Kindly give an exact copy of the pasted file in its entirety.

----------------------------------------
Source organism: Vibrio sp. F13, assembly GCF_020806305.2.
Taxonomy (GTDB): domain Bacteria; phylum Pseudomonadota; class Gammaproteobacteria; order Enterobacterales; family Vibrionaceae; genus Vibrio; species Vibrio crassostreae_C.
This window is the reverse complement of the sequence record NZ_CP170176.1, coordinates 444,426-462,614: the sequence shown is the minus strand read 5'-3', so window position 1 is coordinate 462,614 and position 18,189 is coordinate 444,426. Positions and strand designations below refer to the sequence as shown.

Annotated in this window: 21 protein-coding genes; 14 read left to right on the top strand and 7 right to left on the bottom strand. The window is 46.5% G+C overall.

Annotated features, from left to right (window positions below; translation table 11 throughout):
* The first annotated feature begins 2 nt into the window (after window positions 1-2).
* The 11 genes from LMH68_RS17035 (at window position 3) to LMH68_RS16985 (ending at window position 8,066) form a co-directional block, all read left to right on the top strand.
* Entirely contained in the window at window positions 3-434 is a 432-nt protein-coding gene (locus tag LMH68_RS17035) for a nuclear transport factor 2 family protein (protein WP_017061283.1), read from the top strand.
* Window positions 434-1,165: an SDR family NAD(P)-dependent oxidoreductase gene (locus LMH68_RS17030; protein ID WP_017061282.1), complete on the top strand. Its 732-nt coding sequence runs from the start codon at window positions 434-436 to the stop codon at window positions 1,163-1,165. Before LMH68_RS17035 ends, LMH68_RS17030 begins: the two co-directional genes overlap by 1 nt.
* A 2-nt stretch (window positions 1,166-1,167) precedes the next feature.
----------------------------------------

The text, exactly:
Source organism: Vibrio sp. F13, assembly GCF_020806305.2.
Taxonomy (GTDB): domain Bacteria; phylum Pseudomonadota; class Gammaproteobacteria; order Enterobacterales; family Vibrionaceae; genus Vibrio; species Vibrio crassostreae_C.
This window is the reverse complement of the sequence record NZ_CP170176.1, coordinates 444,426-462,614: the sequence shown is the minus strand read 5'-3', so window position 1 is coordinate 462,614 and position 18,189 is coordinate 444,426. Positions and strand designations below refer to the sequence as shown.

Annotated in this window: 21 protein-coding genes; 14 read left to right on the top strand and 7 right to left on the bottom strand. The window is 46.5% G+C overall.

Annotated features, from left to right (window positions below; translation table 11 throughout):
* The first annotated feature begins 2 nt into the window (after window positions 1-2).
* The 11 genes from LMH68_RS17035 (at window position 3) to LMH68_RS16985 (ending at window position 8,066) form a co-directional block, all read left to right on the top strand.
* Entirely contained in the window at window positions 3-434 is a 432-nt protein-coding gene (locus tag LMH68_RS17035) for a nuclear transport factor 2 family protein (protein WP_017061283.1), read from the top strand.
* Window positions 434-1,165: an SDR family NAD(P)-dependent oxidoreductase gene (locus LMH68_RS17030; protein ID WP_017061282.1), complete on the top strand. Its 732-nt coding sequence runs from the start codon at window positions 434-436 to the stop codon at window positions 1,163-1,165. Before LMH68_RS17035 ends, LMH68_RS17030 begins: the two co-directional genes overlap by 1 nt.
* A 2-nt stretch (window positions 1,166-1,167) precedes the next feature.